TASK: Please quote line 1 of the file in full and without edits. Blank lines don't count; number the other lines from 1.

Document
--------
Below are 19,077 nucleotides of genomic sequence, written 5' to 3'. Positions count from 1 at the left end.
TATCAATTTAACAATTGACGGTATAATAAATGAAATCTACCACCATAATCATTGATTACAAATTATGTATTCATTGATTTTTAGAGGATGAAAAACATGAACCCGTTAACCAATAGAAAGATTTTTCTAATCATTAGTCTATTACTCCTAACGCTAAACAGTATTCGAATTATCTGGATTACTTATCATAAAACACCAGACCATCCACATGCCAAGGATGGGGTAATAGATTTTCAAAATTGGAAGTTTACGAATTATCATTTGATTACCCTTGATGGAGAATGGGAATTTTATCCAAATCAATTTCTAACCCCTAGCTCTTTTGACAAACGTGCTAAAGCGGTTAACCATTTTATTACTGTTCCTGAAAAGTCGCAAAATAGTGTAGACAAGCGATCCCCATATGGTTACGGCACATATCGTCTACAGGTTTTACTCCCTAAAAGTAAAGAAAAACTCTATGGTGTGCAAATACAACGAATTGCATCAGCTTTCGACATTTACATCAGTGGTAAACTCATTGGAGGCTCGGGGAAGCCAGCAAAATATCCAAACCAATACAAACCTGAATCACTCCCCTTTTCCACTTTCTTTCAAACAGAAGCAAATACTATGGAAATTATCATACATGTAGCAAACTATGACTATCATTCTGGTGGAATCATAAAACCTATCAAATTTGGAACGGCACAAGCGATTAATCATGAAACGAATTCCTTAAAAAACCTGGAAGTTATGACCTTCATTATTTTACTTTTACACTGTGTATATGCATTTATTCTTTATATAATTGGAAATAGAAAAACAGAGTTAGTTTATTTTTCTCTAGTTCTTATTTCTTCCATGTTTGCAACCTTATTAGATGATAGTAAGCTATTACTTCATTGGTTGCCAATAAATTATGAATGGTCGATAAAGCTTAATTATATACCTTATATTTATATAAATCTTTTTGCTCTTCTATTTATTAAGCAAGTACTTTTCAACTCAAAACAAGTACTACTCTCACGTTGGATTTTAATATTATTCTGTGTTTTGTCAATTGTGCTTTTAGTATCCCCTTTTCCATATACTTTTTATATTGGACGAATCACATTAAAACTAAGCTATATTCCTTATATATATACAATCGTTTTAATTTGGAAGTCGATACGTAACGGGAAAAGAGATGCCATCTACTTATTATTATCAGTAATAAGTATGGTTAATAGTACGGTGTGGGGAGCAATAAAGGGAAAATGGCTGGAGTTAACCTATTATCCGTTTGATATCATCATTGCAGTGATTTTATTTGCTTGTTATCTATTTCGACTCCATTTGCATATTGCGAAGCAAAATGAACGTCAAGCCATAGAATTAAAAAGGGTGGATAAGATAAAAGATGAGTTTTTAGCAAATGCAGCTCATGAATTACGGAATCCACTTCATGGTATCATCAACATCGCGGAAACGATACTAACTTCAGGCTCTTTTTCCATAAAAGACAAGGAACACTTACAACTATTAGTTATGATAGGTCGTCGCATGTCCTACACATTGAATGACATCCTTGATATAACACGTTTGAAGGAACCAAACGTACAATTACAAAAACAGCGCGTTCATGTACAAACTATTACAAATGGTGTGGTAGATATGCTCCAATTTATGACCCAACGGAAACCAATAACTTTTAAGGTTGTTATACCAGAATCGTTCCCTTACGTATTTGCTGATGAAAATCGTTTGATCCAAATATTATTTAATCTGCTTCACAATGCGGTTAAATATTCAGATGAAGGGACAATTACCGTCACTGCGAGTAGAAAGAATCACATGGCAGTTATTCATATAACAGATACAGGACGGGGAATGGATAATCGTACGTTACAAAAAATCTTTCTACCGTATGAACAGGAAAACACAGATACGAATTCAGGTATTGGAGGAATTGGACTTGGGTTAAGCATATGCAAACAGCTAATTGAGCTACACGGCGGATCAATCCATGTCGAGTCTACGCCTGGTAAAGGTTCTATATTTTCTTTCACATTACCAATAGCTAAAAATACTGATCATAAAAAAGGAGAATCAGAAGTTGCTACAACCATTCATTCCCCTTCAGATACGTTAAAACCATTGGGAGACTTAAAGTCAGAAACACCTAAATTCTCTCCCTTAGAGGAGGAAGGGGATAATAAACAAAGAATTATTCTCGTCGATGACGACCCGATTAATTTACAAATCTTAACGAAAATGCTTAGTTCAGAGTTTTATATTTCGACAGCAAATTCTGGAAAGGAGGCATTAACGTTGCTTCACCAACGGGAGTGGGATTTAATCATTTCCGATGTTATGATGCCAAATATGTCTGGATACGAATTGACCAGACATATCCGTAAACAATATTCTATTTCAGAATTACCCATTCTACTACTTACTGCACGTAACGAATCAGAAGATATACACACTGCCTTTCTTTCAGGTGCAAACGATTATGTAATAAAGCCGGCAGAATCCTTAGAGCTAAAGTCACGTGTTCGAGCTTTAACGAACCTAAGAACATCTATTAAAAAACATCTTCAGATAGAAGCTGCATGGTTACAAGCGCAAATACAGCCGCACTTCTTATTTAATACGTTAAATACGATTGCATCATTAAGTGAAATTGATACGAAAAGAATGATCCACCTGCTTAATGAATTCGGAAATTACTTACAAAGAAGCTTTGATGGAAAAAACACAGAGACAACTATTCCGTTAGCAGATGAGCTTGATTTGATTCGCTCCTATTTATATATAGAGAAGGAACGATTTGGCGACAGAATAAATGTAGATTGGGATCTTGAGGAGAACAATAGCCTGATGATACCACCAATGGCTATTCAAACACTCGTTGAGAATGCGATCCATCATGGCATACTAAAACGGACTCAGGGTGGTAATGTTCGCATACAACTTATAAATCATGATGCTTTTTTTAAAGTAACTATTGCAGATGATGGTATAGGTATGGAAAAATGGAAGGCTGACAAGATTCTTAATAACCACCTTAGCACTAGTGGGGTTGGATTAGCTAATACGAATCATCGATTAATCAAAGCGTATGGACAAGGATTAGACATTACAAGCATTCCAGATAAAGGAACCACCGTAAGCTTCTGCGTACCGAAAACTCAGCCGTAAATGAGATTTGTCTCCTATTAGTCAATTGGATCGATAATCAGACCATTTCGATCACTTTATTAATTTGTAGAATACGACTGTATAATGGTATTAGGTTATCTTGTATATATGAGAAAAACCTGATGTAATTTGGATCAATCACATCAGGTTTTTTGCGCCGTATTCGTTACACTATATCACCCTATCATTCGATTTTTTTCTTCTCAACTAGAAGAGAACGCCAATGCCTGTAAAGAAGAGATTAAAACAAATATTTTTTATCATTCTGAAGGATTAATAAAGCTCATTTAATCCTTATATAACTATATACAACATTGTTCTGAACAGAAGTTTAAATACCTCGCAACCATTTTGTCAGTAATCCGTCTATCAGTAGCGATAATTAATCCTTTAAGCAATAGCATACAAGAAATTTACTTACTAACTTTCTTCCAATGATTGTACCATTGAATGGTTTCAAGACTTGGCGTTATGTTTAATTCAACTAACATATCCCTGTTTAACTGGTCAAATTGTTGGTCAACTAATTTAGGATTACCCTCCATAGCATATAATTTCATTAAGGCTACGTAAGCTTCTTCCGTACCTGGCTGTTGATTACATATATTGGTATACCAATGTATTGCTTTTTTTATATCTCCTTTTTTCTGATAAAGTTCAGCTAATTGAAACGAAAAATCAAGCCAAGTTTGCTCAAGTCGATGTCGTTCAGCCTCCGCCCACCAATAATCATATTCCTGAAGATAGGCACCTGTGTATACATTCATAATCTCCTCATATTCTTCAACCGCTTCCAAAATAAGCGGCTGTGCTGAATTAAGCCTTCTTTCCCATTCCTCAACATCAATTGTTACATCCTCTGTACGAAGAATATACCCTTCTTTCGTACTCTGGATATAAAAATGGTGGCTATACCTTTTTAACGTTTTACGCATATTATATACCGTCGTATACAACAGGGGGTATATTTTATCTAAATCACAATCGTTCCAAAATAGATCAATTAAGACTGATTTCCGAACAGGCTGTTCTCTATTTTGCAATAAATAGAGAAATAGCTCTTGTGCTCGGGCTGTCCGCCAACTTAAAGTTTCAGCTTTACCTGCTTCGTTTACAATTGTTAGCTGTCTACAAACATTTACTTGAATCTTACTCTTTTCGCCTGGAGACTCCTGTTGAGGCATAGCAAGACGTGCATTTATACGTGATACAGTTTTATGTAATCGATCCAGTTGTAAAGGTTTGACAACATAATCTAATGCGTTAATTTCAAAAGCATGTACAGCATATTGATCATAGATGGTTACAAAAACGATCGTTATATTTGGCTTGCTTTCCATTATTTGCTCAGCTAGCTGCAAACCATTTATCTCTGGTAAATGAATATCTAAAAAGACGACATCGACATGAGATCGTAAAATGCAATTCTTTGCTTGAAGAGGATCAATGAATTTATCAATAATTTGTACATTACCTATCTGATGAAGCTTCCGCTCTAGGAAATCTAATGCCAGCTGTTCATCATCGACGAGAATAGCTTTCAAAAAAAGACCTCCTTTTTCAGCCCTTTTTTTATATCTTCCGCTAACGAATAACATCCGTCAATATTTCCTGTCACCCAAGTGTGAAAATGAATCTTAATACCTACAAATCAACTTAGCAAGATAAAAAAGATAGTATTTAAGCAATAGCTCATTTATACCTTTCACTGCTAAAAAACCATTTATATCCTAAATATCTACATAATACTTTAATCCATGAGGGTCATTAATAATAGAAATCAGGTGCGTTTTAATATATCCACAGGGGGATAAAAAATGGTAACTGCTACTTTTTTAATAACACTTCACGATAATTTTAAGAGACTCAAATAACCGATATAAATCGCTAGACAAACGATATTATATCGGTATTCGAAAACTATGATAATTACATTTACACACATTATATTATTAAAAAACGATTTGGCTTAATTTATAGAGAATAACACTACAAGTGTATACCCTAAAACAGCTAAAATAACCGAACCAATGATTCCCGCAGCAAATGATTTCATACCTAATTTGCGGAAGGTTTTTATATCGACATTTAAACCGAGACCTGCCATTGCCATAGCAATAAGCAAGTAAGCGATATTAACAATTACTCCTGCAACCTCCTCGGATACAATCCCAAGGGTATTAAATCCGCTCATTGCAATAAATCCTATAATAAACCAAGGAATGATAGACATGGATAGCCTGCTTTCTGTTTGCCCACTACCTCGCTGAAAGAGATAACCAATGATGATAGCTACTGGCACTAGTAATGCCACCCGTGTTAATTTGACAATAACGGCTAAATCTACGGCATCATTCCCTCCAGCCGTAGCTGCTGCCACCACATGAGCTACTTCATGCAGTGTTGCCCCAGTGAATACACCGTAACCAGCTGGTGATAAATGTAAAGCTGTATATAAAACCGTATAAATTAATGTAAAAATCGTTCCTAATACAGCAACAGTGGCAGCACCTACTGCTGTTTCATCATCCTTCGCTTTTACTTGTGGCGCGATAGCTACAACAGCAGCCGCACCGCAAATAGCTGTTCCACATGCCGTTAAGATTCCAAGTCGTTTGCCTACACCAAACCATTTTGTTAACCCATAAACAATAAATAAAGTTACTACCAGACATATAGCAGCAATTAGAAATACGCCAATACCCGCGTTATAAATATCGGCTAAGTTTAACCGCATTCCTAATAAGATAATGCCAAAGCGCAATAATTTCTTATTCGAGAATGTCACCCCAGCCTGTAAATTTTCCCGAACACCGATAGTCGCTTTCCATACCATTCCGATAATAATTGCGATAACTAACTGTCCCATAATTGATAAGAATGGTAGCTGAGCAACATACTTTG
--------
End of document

Below are 19,077 nucleotides of genomic sequence, written 5' to 3'. Positions count from 1 at the left end.